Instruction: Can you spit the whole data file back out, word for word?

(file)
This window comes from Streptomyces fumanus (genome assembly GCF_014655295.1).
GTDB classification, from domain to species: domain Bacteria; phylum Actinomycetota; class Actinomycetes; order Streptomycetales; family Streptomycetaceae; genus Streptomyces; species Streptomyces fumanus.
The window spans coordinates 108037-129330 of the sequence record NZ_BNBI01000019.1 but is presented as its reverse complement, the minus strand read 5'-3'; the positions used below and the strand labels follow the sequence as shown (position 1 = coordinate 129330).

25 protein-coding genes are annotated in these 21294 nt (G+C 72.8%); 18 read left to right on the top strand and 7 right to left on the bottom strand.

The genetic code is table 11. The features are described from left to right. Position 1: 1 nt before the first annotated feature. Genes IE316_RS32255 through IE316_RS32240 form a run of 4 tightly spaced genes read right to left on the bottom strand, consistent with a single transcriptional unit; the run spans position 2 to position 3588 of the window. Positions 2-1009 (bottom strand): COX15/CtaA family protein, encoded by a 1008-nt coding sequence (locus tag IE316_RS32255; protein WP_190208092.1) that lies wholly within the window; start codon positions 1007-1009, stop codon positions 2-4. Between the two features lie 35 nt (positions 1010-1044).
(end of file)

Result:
This window comes from Streptomyces fumanus (genome assembly GCF_014655295.1).
GTDB classification, from domain to species: domain Bacteria; phylum Actinomycetota; class Actinomycetes; order Streptomycetales; family Streptomycetaceae; genus Streptomyces; species Streptomyces fumanus.
The window spans coordinates 108037-129330 of the sequence record NZ_BNBI01000019.1 but is presented as its reverse complement, the minus strand read 5'-3'; the positions used below and the strand labels follow the sequence as shown (position 1 = coordinate 129330).

25 protein-coding genes are annotated in these 21294 nt (G+C 72.8%); 18 read left to right on the top strand and 7 right to left on the bottom strand.

The genetic code is table 11. The features are described from left to right. Position 1: 1 nt before the first annotated feature. Genes IE316_RS32255 through IE316_RS32240 form a run of 4 tightly spaced genes read right to left on the bottom strand, consistent with a single transcriptional unit; the run spans position 2 to position 3588 of the window. Positions 2-1009 (bottom strand): COX15/CtaA family protein, encoded by a 1008-nt coding sequence (locus tag IE316_RS32255; protein WP_190208092.1) that lies wholly within the window; start codon positions 1007-1009, stop codon positions 2-4. Between the two features lie 35 nt (positions 1010-1044).